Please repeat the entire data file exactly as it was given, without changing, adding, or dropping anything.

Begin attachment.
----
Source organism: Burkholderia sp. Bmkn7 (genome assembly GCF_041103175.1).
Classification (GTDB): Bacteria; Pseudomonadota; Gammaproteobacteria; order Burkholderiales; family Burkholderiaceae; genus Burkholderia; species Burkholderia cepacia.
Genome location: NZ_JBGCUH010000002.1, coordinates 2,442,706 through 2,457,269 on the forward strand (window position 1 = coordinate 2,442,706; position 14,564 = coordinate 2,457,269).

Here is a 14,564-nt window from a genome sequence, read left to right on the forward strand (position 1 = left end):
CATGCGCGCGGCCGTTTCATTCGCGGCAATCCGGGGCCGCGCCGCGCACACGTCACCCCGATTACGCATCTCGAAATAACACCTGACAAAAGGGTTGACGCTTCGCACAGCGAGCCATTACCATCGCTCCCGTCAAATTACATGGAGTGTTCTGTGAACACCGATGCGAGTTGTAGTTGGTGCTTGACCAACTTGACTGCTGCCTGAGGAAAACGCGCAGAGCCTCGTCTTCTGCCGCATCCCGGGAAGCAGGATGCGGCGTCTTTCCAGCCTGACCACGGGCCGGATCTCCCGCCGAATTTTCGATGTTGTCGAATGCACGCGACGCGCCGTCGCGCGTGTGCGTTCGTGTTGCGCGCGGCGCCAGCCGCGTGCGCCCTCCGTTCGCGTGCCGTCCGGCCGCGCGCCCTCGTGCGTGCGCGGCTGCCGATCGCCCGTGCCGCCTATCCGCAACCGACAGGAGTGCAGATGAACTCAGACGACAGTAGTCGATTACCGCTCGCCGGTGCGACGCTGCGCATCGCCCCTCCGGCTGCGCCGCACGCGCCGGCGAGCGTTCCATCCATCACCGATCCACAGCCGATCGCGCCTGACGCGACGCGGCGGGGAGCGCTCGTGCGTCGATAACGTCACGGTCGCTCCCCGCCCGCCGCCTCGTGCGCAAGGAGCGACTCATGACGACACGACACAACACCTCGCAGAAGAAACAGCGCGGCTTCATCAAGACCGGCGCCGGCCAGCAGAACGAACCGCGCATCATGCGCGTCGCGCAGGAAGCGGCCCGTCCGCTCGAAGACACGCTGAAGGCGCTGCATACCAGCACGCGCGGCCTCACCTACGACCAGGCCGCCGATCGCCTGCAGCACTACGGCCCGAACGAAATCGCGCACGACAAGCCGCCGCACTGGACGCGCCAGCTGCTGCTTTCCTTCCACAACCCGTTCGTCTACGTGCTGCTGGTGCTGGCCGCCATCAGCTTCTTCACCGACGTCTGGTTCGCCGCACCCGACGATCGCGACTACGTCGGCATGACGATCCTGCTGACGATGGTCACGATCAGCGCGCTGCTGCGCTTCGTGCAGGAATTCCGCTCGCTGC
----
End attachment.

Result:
Source organism: Burkholderia sp. Bmkn7 (genome assembly GCF_041103175.1).
Classification (GTDB): Bacteria; Pseudomonadota; Gammaproteobacteria; order Burkholderiales; family Burkholderiaceae; genus Burkholderia; species Burkholderia cepacia.
Genome location: NZ_JBGCUH010000002.1, coordinates 2,442,706 through 2,457,269 on the forward strand (window position 1 = coordinate 2,442,706; position 14,564 = coordinate 2,457,269).

Here is a 14,564-nt window from a genome sequence, read left to right on the forward strand (position 1 = left end):
CATGCGCGCGGCCGTTTCATTCGCGGCAATCCGGGGCCGCGCCGCGCACACGTCACCCCGATTACGCATCTCGAAATAACACCTGACAAAAGGGTTGACGCTTCGCACAGCGAGCCATTACCATCGCTCCCGTCAAATTACATGGAGTGTTCTGTGAACACCGATGCGAGTTGTAGTTGGTGCTTGACCAACTTGACTGCTGCCTGAGGAAAACGCGCAGAGCCTCGTCTTCTGCCGCATCCCGGGAAGCAGGATGCGGCGTCTTTCCAGCCTGACCACGGGCCGGATCTCCCGCCGAATTTTCGATGTTGTCGAATGCACGCGACGCGCCGTCGCGCGTGTGCGTTCGTGTTGCGCGCGGCGCCAGCCGCGTGCGCCCTCCGTTCGCGTGCCGTCCGGCCGCGCGCCCTCGTGCGTGCGCGGCTGCCGATCGCCCGTGCCGCCTATCCGCAACCGACAGGAGTGCAGATGAACTCAGACGACAGTAGTCGATTACCGCTCGCCGGTGCGACGCTGCGCATCGCCCCTCCGGCTGCGCCGCACGCGCCGGCGAGCGTTCCATCCATCACCGATCCACAGCCGATCGCGCCTGACGCGACGCGGCGGGGAGCGCTCGTGCGTCGATAACGTCACGGTCGCTCCCCGCCCGCCGCCTCGTGCGCAAGGAGCGACTCATGACGACACGACACAACACCTCGCAGAAGAAACAGCGCGGCTTCATCAAGACCGGCGCCGGCCAGCAGAACGAACCGCGCATCATGCGCGTCGCGCAGGAAGCGGCCCGTCCGCTCGAAGACACGCTGAAGGCGCTGCATACCAGCACGCGCGGCCTCACCTACGACCAGGCCGCCGATCGCCTGCAGCACTACGGCCCGAACGAAATCGCGCACGACAAGCCGCCGCACTGGACGCGCCAGCTGCTGCTTTCCTTCCACAACCCGTTCGTCTACGTGCTGCTGGTGCTGGCCGCCATCAGCTTCTTCACCGACGTCTGGTTCGCCGCACCCGACGATCGCGACTACGTCGGCATGACGATCCTGCTGACGATGGTCACGATCAGCGCGCTGCTGCGCTTCGTGCAGGAATTCCGCTCGCTGC